Muftis opinion on Luxenberg

Question ID: 23629

As a practising Muslim i am convinced that as we hold the quraan today,that is exactly how it was given to our beloved rasool!But the coding system of the quraan was done many years after the time of our beloved Rasool,a european expert on old languages has made the following assertion,please clarify mufti saheb.

Luxenberg remarks that the Qur’an contains much ambiguous and even inexplicable language. He asserts that even Muslim scholars find some passages difficult to parse and have written reams of Quranic commentary attempting to explain these passages. The assumption behind their endeavours, however, has always been that any difficult passage is both true and meaningful, and that it can be deciphered with the tools of traditional Muslim scholarship. Luxenberg accuses Western academic scholars of the Qur’an of taking a timid and imitative approach, relying too heavily on the biased work of Muslim scholars.
Luxenberg argues that scholars must start afresh, ignore the old Islamic commentaries, and use only the latest in linguistic and historical methods. He argues that Muhammad was preaching concepts that were new to many of his Arab hearers, concepts that Muhammad had learned from his conversations with the Arabian Jews and Christians, or from the Christians of Syria (where he is believed to have travelled). Hence, if a particular Quranic word or phrase seems meaningless in Arabic, or can be given meaning only by tortured conjectures, it makes sense�he arguesto look to the Aramaic and Syriac languages as well as Arabic.

Whereas traditional Islamic commentary generally limits itself to Arabic lexicology, Luxenberg proposes to expand the number of languages to be consulted.
Luxenberg also argues that the Qur’an is based on earlier texts, namely lectionaries used in the Christian churches of Syria, and that it was the work of several generations to adapt these texts into the Qur’an we know today.

According to Islamic tradition, the Koran dates back to the 7th century, while the first examples of Arabic literature in the full sense of the phrase are found only two centuries later, at the time of the ‘Biography of the Prophet’; that is, of the life of Mohammed as written by Ibn Hisham, who died in 828. We may thus establish that post-Koranic Arabic literature developed by degrees, in the period following the work of al-Khalil bin Ahmad, who died in 786, the founder of Arabic lexicography (kitab al-ayn), and of Sibawayh, who died in 796, to whom the grammar of classical Arabic is due. Now, if we assume that the composition of the Koran was brought to an end in the year of the Prophet Mohammed’s death, in 632, we find before us an interval of 150 years, during which there is no trace of Arabic literature worthy of note.[3]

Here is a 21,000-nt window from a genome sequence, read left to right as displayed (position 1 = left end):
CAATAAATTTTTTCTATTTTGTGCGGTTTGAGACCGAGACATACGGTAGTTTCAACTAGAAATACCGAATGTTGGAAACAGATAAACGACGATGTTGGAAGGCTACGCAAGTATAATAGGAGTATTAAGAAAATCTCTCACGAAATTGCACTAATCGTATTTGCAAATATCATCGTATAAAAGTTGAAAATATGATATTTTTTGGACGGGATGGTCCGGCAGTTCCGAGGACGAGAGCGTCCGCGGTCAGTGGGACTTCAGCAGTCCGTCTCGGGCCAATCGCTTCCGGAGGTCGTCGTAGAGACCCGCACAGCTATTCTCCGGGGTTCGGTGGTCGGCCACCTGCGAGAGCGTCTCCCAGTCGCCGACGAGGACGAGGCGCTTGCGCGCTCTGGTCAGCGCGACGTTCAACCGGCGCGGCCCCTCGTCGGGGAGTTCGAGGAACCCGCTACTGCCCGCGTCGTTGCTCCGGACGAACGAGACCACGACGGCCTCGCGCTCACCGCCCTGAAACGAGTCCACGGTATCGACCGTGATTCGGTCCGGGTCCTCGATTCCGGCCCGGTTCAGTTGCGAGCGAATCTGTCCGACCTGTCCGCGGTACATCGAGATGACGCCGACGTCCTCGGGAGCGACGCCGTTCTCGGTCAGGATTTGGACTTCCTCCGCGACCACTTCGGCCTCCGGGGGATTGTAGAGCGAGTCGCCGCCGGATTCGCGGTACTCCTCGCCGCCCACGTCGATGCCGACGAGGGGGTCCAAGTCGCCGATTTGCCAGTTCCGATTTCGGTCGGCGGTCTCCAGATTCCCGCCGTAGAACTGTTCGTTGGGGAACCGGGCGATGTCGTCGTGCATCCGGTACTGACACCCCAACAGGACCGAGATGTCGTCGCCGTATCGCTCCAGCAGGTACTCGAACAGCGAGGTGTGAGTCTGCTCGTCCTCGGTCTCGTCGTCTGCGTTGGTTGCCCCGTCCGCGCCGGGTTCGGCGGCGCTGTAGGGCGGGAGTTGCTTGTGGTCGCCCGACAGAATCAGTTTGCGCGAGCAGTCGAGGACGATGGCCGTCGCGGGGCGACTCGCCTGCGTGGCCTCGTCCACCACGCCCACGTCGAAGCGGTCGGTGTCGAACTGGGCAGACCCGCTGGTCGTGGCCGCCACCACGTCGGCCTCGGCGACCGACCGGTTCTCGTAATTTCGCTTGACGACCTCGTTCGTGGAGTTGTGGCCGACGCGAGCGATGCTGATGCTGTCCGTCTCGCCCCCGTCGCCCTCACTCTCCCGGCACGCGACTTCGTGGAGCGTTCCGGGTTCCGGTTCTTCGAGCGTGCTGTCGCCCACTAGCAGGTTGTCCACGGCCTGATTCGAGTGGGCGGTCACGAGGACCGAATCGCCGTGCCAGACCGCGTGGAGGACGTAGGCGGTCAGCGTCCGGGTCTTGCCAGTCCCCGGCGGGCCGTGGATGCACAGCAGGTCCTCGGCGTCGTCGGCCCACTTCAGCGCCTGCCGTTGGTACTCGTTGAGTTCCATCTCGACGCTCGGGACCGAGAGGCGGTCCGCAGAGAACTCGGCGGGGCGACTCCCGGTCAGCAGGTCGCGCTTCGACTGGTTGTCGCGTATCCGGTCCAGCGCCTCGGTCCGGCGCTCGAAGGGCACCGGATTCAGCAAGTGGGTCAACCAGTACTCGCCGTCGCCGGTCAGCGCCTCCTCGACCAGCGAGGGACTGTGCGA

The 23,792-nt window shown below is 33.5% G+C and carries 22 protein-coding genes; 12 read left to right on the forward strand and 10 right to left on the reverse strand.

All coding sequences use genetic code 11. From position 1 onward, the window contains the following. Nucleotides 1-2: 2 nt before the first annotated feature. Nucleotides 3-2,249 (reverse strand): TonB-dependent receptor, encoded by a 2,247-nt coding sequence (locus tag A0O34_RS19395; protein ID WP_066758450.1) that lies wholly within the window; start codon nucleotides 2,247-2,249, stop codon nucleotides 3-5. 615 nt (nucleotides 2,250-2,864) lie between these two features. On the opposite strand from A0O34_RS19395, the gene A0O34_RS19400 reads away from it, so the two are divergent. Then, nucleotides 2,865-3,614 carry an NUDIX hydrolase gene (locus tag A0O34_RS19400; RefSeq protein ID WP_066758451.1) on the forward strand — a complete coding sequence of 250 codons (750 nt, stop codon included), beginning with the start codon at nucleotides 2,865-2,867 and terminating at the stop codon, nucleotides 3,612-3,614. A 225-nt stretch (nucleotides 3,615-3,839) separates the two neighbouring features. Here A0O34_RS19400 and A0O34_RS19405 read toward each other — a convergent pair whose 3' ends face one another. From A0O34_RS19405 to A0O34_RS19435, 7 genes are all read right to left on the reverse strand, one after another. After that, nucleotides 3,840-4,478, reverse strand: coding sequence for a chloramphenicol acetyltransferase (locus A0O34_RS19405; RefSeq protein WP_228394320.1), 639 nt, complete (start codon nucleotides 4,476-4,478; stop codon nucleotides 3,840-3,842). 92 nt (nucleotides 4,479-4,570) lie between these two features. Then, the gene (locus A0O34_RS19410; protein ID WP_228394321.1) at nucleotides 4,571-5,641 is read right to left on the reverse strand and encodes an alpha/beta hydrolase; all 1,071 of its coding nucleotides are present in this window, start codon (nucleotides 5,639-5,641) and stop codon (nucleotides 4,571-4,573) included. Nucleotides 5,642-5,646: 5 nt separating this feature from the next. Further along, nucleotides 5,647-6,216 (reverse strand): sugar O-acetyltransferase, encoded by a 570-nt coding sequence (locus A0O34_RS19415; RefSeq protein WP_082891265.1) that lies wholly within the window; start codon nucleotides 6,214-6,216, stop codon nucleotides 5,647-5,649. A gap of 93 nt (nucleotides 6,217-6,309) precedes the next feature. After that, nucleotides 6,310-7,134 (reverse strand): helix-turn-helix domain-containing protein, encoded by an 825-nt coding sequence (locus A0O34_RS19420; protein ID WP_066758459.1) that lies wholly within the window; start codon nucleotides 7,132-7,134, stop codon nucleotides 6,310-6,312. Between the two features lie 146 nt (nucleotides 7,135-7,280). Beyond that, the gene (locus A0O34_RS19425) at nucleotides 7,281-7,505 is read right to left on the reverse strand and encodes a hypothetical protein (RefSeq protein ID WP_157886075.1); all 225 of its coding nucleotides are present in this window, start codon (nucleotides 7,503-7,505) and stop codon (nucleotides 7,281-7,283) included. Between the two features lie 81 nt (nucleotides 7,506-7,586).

At that time, there were no Arab schools�except, perhaps, for the Christian centers of al-Anbar and al-Hira, in southern Mesopotamia, or what is now Iraq. The Arabs of that region had been Christianized and instructed by Syrian Christians. Their liturgical language was Syro-Aramaic. And this was the vehicle of their culture, and more generally the language of written communication.[3]
Beginning in the third century, the Syrian Christians did not limit themselves to bringing their evangelical mission to nearby countries, like Armenia or Persia. They pressed on toward distant territories, all the way to the borders of China and the western coast of India, in addition to the entire Arabian peninsula all the way to Yemen and Ethiopia. It is thus rather probable that, in order to proclaim the Christian message to the Arabic peoples, they would have used (among others) the language of the Bedouins, or Arabic. In order to spread the Gospel, they necessarily made use of a mishmash of languages. But in an era in which Arabic was just an assembly of dialects and had no written form, the missionaries had no choice but to resort to their own literary language and their own culture; that is, to Syro-Aramaic. The result was that the language of the Koran was born as a written Arabic language, but one of Arab-Aramaic derivation.[3]
What is mufti saheb’s response to this?

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Asked on May 12, 2010 12:00 am
Private answer
This person is mis-guided.
Many answers have already been given to the assumptions made.
Adequate refutation verbally I have done on the allegations of this person.
See audio on site.
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Answered on May 12, 2010 12:00 am